STEEL - Most hardware stores have sold flat and round steel bar stock, plated with zinc so it has a silvery color. These are designed for cold working (drilling, etc.) for building brackets and braces. Lately the choices have been increasing, including threaded rod 6 feet long (up from 2 or 3'.) In a local hardware store (C&S, a True Value store) I found a small rack grandly labeled "Steel Works" which had a variety of cold rolled steel shapes without plating, including rod, angle and bar, including 1/2"x 1/16"x 3' which was narrower than I had seen in the plated (3/4" being the narrowest there.) I grabbed a piece of that to bend into a second set of jacks and some 3/16" rod to bend into part of a pipe's holder. 2/20/94 Home Depot has National Steel Center with similar stuff. 3/3/94

WEATHER - It had been very humid and spitting rain occasionally at midday. In the evening yesterday, I went outdoors and decided to do some small welding stuff. Having finished, I put stuff away, came in, walked the length of the house, sat down, and heard the sound of pouring rain! Not a clue while I was out there. 2/20/94

AMERICAN CRAFTS - The current issue has glass on the cover and a bit more than usual inside. 2/20/94

PILCHUCK's summer 1994 catalog has a glass freeworked clown on the cover of a glossy magazine. Applications are due March 15th and will be accepted later until all spaces are filled. (Yes, this issue probably will not be out before the 15th.) Five sessions of three weeks each starting May 22. The fourth session is devoted to Art & Architecture ending in a two day seminar. Off-hand glassblowing is two classes in Session 1; one, sort of, in 2, 3 & 4; and a heavy one in 5. Call 206-621-8422 if you want to try getting in when this gets here. 2/23/94

MIRRORS & LIGHT #2 arrived. Headlines: "Not Your Average Steelie!" major marbles; "LA Quake Shatters Art World" reports on damage at studios & galleries; Artist Profile of three Kaliedoscope makers and a pair of solid art glass makers; Calendar of Events and Traveling Collector. Well worth getting. M&L is free. Send address and your area of interest to M&L, 150 Iris Way, Palo Alto CA 94303. Mention you heard of it in Hot Glass Bits. 2/23/94    There is a story on a tour of the largest collection of paperweights (108) to tour since 1978, appearing at a gallery on the campus of Texas A&M through March 26 and later in the year in Iowa, Maine and Wisconsin. Since this issue isn't going out until about then, I sent cards to most of the Texas people on my mailing list.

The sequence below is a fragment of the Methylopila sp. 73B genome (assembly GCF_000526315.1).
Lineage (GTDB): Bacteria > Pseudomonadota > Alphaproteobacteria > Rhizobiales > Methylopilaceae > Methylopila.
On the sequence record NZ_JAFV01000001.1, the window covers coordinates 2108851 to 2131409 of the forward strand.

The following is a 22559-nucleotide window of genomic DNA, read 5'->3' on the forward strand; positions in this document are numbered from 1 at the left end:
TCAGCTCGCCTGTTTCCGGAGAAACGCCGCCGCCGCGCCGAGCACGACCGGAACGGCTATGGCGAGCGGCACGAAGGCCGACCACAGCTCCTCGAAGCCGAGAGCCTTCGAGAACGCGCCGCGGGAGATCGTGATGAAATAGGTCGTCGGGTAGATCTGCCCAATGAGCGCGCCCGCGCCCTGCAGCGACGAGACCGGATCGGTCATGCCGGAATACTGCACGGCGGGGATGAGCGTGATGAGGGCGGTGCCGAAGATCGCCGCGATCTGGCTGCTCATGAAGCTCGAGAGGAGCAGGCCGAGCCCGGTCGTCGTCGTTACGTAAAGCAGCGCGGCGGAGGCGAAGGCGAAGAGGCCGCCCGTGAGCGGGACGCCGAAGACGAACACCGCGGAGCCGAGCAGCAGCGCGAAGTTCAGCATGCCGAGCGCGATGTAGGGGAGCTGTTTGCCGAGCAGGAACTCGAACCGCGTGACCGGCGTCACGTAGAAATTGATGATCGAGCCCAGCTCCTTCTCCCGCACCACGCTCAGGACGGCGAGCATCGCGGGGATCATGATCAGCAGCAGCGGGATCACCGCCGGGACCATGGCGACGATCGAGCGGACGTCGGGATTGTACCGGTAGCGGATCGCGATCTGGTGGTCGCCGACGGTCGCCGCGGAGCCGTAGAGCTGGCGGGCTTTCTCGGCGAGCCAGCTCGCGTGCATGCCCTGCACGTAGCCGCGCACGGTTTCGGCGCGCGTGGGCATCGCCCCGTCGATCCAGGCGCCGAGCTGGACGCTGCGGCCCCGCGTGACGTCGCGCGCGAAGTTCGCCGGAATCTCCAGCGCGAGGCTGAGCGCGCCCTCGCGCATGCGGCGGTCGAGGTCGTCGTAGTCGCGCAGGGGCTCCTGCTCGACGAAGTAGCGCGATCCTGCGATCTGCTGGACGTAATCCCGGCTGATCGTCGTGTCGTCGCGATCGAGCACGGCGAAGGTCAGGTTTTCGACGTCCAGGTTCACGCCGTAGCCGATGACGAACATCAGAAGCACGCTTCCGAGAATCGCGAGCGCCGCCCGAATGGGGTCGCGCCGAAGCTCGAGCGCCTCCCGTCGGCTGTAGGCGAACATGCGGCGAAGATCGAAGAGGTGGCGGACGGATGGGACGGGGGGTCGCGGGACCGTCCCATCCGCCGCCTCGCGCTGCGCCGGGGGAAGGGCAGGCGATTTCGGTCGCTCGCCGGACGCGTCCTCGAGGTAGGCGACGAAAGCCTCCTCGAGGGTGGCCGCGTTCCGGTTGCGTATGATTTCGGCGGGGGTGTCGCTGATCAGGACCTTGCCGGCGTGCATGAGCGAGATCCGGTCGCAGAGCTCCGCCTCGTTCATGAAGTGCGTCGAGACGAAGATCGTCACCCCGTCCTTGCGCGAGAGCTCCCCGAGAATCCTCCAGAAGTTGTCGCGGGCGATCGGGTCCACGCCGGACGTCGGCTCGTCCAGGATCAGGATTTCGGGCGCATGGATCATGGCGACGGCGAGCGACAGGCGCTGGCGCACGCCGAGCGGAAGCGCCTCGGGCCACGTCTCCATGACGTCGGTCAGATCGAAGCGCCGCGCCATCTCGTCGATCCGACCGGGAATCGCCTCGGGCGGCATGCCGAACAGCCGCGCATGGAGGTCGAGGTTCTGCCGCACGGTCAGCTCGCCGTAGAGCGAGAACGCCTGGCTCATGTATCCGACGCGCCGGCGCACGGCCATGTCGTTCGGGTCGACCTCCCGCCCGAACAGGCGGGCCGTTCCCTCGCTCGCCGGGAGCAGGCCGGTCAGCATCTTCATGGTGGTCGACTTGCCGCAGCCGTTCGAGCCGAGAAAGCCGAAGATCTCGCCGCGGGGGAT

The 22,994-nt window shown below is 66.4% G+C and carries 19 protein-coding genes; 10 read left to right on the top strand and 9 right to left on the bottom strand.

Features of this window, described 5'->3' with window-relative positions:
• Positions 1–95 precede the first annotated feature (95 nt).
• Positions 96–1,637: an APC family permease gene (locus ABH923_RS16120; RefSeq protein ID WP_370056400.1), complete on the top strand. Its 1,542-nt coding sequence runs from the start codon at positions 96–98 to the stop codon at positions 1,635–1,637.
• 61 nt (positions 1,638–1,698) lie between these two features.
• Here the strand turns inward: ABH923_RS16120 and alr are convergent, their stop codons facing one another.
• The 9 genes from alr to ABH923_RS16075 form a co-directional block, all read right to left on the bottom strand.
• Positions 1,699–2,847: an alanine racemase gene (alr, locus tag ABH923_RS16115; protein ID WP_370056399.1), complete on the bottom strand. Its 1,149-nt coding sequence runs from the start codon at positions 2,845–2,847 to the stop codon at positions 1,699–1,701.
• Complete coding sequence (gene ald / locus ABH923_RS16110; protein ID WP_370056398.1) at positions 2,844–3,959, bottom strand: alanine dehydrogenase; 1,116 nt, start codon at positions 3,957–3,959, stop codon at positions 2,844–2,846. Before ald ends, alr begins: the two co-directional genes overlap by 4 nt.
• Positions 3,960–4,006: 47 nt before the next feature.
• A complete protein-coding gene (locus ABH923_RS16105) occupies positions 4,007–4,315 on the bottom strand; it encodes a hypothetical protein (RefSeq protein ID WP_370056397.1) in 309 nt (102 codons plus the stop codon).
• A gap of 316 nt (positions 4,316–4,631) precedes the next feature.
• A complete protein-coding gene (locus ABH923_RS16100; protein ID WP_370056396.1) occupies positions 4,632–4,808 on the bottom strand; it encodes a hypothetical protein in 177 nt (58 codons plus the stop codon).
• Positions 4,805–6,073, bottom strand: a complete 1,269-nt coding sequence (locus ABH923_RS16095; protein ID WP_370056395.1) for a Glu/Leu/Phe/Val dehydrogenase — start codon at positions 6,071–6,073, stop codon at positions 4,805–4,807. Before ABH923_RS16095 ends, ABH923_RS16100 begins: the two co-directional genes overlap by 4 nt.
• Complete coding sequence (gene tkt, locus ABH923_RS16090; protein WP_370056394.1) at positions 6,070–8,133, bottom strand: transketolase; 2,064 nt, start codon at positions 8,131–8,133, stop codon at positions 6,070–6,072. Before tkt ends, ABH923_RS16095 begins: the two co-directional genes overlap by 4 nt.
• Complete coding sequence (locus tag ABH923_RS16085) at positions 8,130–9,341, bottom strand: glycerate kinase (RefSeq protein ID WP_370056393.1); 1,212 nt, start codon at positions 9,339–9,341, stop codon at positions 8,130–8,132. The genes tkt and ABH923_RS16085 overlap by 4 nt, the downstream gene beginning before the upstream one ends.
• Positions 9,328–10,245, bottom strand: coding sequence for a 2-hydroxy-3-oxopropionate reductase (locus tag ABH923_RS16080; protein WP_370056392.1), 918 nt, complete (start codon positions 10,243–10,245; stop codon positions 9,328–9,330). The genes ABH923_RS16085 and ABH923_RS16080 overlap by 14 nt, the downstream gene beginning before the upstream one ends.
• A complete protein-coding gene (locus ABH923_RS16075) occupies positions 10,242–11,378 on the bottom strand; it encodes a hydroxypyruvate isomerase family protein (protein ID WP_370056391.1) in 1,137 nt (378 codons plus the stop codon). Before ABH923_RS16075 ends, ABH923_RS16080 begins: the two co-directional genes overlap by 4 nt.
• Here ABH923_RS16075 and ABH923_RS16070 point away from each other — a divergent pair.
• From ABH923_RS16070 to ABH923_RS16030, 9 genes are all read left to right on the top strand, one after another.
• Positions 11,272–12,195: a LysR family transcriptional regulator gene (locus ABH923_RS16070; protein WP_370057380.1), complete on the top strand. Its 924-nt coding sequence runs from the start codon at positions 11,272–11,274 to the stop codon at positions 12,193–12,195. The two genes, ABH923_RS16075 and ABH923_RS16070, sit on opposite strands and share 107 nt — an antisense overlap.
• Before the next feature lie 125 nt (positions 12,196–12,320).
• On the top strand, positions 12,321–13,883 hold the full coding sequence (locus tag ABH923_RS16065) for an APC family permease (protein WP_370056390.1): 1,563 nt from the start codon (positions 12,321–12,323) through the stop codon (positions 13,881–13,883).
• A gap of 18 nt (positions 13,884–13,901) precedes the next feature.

HAYSTACK is a multiple crafts center at Deer Isle, Maine, 250 miles from Boston [(207) 348-2306, P.O.Box 518, Deer Isle ME 04627.] According to the 1994 brochure, there will be six sessions of 2/2/3/2/3/1 weeks starting June 5th. Three of these (3,4 & 5) will include glass: 3) Paul Cunningham for beginners; 4) Flora Mace & Karen Willenbrink on personal expression for intermediate or more; and 5) Dante Marioni & Lino Tagliapietra on form (rather than color) for experienced: slides required with application. Other craft sessions are labeled Clay, Metals, Weaving, Printmaking, Wood, Quilts, Papermaking, Writing, Painting, Blacksmithing, Surface Design. Cost for a glass three week would be from about $1315 ($375 shop fees, 580 tuition, 360 bunkhouse near central washroom) to $2305 (single with bath.) All applications are held until April 15th then reviewed for balanced classes. Scholarship applications due by March 25th. 2/23/94

TORCH & TANKS - I dropped by Northwest Butane, the major dealer for this stuff in my town. They are now carrying a pair of torches with pilot lights costing $79.95. The smaller is 270,000 Btu; the larger 325,000. Both come from Burners, Inc., 19011 W. Davison, Detroit MI 48223. The larger feels awkwardly large for glassblowing. Both are heavier than the $200 job seen in many shops, being more standard brass fittings rather than the slender chromed parts.    It turns out there is an interesting hiccup in propane tank prices I had missed before. While a 60# tank costs $75.50, the more commonly used 100# is only $85.50. A person at the shop said the primary reason for the 60# is people being unable to lift the 100# (which must weigh about 130# full.) Five 20# tanks from Home Depot would cost about $80 but require a lot of plumbing; Two 40# tanks from U-Haul about $85. The only tanks Northwest sells used are the 100#, $50-60 when available, more likely in summer.    Do I spend $41.59+tax for a 40# from U-Haul to increase capacity and get to the price break (from $1.50/gal to $1/gal at ten gallons,) or do I double my spending and considerably exceed my immediate needs? I am using about 3 gallons per session (1/3 of 10 two 20# tanks) now, but am going to make stuff bigger. 2/23/94 [I was literally on my way to getting the 40#, having decided the 100# was too much money and way too heavy, when I realized that if I was going to swap tanks, instead of plumbing them in, I could get the same cost break with a single 20# from Home Depot ($15.71+tax) at a lower cash flow. So that's what I went and got. 3/2/94]